Minnesota Prairie Roots

Writing and photography by Audrey Kletscher Helbling

Mankato photographer focuses on hands and water in new exhibit October 7, 2015

IF I WERE TO STUDY your hands, what would I see? Would I see earth or art, youth or age, strength or weakness…

My left hand, which I photographed in 2011.

My left hand, which I photographed in 2011.

When I look at my hands, I see brown spots sprinkled across skin streaked blue with veins. I notice the slight bump on the knuckle of my right pinkie, a writer’s callous from finger rubbing against paper.

Would my hands show you that I am of the land and also a wife, mother, writer and photographer? Would you see the poetry that flows from my fingertips in both words and images?

Four separate photo projects meld in Kay Herbst Helms' new exhibit.

Four separate photo projects meld in Kay Herbst Helms’ new exhibit. Image courtesy of Kay Herbst Helms.

A Mankato photographer has chosen for the past five years to study hands, to tell their stories through a series of photographic projects. Kay Herbst Helms’ photos come together in “Seeking What Sustains Us: a photographic journey of hands and water,” an exhibit of four photo projects showing at the Carnegie Art Center, 120 South Broad Street, Mankato.

The exhibit opens at 1 p.m. Thursday, October 8. I will join five other area poets—Yvonne Cariveau, Susan Chambers, John Hurd, Derek Liebertz and Gwen Westerman—at 5 p.m. in reading original poems about water. Dick Kimmel will also entertain with bluegrass music.

But it is Kay’s images which will be the focal point. As she tells it, the decision to photograph hands happened in a prophetic way—when she awakened one morning with the single word, hands, in her thoughts. That led to “Blessed Are the Hands That Have Served,” a photo exhibit focusing on the hands of the School Sisters of Notre Dame.

Viewing Kay Herbst Helms' photos in "What Sustains Us."

Viewing Kay Herbst Helms’ photos in “What Sustains Us.” Minnesota Prairie Roots file photo 2012.

Her second hands project, “What Sustains Us: considering the hands and the land of south central rural Minnesota,” features the hands of those who work the land and their rural surroundings. It’s an exhibit I viewed in 2012 at the Arts Center of Saint Peter. In that display of black-and-white photos, Kay also shared brief stories of those she photographed.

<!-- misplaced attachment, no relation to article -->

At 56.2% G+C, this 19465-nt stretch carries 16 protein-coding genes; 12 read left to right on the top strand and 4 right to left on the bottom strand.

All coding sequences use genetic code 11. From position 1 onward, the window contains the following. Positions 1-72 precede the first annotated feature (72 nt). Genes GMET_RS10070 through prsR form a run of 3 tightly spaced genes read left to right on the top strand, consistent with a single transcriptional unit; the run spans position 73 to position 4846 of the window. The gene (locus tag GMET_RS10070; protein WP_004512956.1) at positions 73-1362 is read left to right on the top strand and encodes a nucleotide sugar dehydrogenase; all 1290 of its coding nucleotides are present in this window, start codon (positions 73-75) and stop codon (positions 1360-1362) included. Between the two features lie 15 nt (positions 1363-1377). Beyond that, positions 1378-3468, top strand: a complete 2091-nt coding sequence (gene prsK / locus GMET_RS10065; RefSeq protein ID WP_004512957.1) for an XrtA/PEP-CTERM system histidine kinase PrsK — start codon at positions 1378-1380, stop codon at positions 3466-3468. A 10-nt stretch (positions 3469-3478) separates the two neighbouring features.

In her third project, “inner necessities,” Kay photographed the hands of area artists and musicians.

Her fourth hands-themed photo compilation, “Water Vapors,” debuts this week as a consideration of what our hands have done to, in and for water. “We all have connections to each other and to water,” Kay says. “How we manage those connections will determine the future of our great-great grandchildren.”

Several of Kay's images focus on cattle, enhancing the exhibit's rural theme.

Several of Kay’s images focus on cattle, enhancing the exhibit’s rural theme in her “What Sustains Us” photo project. Minnesota Prairie Roots file photo 2012.

I expect that I will connect with all four of these photo exhibits because I, like Kay, hold a deep appreciation for storytelling via photography.

An elderly man turns to a hymn in the old pocket-size songbook that's been used for decades.

I shot this hands photo at an old-fashioned mission fest in Marquardt’s Grove south of Janesville in 2012. To this day, it remains one of my favorite photos of hands. It tells a story of enduring faith.

And for hands. (Click here to read one of my most beloved posts about hands, my mother’s hands.)

Activities related to the exhibit. Image courtesy of Kay Herbst Helms.

Activities related to the exhibit. Image courtesy of Kay Herbst Helms.

FYI: Kay Herbst Helms’ exhibit runs through October 24. An opening reception is set for 7 p.m.- 9 p.m. on Saturday, October 10. Additional arts activities include the free “Fish Prints for Kids” at 5:30 p.m. on Thursday, October 15, and “Marbling for All Ages” at 1:30 p.m. on Saturday, October 17 (fee is $5). Click here for more information.

© Copyright 2015 Audrey Kletscher Helbling